(Rich Galen, Mullings) – We now see what the Hillary Mafiosi will be doing between now and November. They will be feeding “Why haven’t you reported on this (whatever ‘this’ is) recently?” to the press corps.
This week the marching orders were “Why haven’t you reported on why Donald Trump hasn’t released his tax returns, recently?”
Do you really think that every editor in every newsroom in Washington awoke on Tuesday thinking maybe it was time to revisit the tax return issue?
Maybe. But, not bloody likely.
That’s not what I want to discuss with you today.
You might have noticed that Bernie Sanders won the Democrat West Virginia Primary Tuesday night by about a 51-36 margin. That’s fifteen percentage points over Her Majesty, Secretary Hillary Clinton.
Trump scraped out a victory on the R side with 77% of the vote in West Virginia but that’s off topic.
Of the most recent 10 (not counting Guam) primaries and caucuses on the D side, Bernie Sanders has won five of them: Wyoming, Wisconsin, West Viginia, Rhode Island, and Indiana.
If more states started with a “W”, Sanders would have the nomination locked down.
As the cable chat shows are fast (and correct) to point out, because of the way delegates are distributed on the Democrat side, once you’ve fallen behind it’s almost impossible to catch up.
Add to that the matter of the Super Delegates who get to choose who to support, and Bernie has virtually no chance of catching Clinton.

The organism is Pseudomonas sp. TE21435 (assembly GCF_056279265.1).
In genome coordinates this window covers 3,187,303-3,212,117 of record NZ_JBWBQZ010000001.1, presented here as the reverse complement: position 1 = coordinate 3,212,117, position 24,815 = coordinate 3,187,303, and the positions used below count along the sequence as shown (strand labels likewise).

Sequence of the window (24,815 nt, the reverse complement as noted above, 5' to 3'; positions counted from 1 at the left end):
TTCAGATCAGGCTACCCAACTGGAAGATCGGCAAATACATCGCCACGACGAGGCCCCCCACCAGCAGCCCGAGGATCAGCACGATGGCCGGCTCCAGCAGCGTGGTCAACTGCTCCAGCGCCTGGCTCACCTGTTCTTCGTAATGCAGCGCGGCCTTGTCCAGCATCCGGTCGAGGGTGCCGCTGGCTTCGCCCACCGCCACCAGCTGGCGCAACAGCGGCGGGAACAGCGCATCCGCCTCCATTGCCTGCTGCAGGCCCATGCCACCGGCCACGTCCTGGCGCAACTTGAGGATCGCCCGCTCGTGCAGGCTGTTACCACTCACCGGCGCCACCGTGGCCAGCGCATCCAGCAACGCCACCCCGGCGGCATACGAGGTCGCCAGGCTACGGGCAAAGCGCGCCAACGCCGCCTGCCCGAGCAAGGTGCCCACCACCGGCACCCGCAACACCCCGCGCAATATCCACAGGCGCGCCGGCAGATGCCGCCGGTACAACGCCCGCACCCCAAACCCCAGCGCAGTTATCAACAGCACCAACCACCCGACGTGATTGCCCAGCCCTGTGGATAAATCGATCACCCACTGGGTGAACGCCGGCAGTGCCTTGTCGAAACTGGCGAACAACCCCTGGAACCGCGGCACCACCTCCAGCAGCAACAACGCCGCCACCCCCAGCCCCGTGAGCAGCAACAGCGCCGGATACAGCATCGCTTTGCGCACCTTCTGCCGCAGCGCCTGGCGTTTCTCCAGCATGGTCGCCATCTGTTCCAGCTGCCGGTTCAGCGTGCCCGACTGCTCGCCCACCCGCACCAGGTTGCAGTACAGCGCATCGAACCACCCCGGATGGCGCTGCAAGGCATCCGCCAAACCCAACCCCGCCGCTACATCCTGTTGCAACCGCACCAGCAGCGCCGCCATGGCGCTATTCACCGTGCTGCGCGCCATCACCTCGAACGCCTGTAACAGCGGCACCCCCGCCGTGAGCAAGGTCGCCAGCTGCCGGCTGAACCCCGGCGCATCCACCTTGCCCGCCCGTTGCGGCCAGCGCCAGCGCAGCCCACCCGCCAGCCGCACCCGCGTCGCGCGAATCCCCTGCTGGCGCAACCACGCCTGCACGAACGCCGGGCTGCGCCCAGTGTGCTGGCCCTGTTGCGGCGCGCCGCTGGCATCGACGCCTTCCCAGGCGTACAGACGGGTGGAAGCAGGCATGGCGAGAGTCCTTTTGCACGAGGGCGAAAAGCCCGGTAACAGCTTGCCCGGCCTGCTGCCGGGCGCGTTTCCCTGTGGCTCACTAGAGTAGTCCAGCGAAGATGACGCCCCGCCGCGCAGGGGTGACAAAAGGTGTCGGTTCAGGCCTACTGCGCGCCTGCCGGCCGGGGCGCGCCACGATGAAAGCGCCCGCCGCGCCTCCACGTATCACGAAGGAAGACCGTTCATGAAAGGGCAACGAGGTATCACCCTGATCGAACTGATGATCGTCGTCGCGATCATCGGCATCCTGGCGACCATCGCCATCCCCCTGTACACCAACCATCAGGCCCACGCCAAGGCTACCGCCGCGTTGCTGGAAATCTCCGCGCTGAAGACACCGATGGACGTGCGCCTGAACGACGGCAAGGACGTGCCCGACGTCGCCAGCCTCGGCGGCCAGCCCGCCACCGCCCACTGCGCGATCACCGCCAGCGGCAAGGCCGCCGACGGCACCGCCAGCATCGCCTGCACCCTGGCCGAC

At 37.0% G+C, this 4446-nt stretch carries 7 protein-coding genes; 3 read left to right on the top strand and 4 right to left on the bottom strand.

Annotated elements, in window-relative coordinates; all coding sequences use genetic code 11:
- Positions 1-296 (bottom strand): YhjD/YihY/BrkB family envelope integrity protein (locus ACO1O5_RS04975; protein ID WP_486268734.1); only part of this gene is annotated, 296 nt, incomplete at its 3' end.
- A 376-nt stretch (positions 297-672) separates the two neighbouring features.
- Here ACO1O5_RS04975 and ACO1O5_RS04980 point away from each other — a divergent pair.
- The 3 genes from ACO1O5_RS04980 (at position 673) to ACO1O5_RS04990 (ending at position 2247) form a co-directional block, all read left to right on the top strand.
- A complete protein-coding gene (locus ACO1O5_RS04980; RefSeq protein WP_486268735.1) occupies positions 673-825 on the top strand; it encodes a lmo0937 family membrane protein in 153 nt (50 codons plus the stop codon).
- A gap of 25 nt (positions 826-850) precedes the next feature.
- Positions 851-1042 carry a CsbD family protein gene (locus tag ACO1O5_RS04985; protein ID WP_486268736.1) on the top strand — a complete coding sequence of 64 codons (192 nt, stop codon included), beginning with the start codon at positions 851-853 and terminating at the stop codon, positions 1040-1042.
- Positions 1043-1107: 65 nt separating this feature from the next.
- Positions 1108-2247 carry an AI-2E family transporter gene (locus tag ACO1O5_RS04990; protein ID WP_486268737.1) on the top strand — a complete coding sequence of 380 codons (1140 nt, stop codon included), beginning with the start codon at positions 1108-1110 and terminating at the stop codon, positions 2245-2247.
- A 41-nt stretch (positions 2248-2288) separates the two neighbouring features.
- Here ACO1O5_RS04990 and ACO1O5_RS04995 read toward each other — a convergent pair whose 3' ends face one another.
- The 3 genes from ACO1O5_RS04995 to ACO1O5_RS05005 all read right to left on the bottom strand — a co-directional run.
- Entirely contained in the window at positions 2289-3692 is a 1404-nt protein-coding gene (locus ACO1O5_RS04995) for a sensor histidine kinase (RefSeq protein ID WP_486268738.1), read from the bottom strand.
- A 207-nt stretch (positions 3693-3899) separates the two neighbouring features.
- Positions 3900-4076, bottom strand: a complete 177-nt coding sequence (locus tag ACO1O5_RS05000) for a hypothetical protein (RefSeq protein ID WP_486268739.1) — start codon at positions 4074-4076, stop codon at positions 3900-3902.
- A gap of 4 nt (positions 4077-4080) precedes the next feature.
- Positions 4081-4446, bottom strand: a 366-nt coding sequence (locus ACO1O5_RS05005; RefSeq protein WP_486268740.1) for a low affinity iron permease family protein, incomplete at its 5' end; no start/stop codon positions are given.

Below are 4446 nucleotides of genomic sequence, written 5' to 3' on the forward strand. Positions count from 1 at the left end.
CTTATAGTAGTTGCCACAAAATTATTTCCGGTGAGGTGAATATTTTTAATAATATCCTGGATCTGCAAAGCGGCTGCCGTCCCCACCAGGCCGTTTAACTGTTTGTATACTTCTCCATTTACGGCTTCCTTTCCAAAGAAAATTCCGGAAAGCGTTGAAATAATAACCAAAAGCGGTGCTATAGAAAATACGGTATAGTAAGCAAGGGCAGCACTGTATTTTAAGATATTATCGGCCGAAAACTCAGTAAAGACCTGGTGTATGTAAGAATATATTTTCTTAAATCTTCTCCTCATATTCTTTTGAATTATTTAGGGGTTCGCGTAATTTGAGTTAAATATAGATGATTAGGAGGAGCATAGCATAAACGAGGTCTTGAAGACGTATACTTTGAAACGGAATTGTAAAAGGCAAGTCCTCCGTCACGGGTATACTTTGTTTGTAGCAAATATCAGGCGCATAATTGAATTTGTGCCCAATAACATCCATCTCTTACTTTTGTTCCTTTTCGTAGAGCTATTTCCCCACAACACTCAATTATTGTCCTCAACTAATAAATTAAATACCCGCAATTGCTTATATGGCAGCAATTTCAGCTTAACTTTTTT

One of the long-held concepts in Presidential primary politics is this: Everyone has a favorite when the flag is dropped. In 2016, there were 17 candidates to choose from.
As those candidates run out of steam (and money) they leave the race and his or her backers move on to someone still in the game.
When Jeb Bush dropped out, and a significant amount of his inside-the-beltway support shifted to John Kasich. Bush didn’t have all that much support to start with, so it didn’t cause either Donald Trump or Ted Cruz to make a major course correction.
To keep on with the history, typically at some point there is a last candidate standing and there are two or three months for every supporter of every other candidate to come to grips that their guy (or gal) didn’t make it and they begin to rationalize why they are going to support the nominee.
I know that Trump touches political nerves we didn’t know we had, but in spite of the press corps trying to salvage some semblance of disorder at the GOP convention in July, that is the process Republicans all over the nation are going through right now.
Shifting our focus to the Hillary Clinton/Bernie Sanders race, that is not happening. There is no rapprochement between the two camps.
Barring an indictment, Clinton is still likely to be the Democrats’ nominee, but Sanders is not (with apologies to Dylan Thomas) going “gentle into that good night,” but continues to “Rage, rage against the dying of the light.”
That “raging” means that Sanders’ supporters will not be looking for reasons to fall in love with Hillary between now and the Democrat’s convention in Philadelphia. But they will be exhorted by Sanders to diminish her.
When she is nominated in July it will likely be after some grinding arguments in the Platform Committee and maybe on the floor.
The Olympics run from August 5 though August 21 which often takes the spotlight off the candidates meaning it will be difficult for Clinton to make headway in convincing Sanders supporters to get up after the swimming competition and knock on some doors.
The primary voting season goes through June 7 with California, New Jersey and four other states followed by the District of Columbia on June 14.
Clinton is not closing this out by winning state after state.
In fact, that sound you hear is the backup alarm as Clinton is backing into this nomination.
Mr. Galen is a veteran political strategist and communications consultant. He blogs at www.Mullings.com.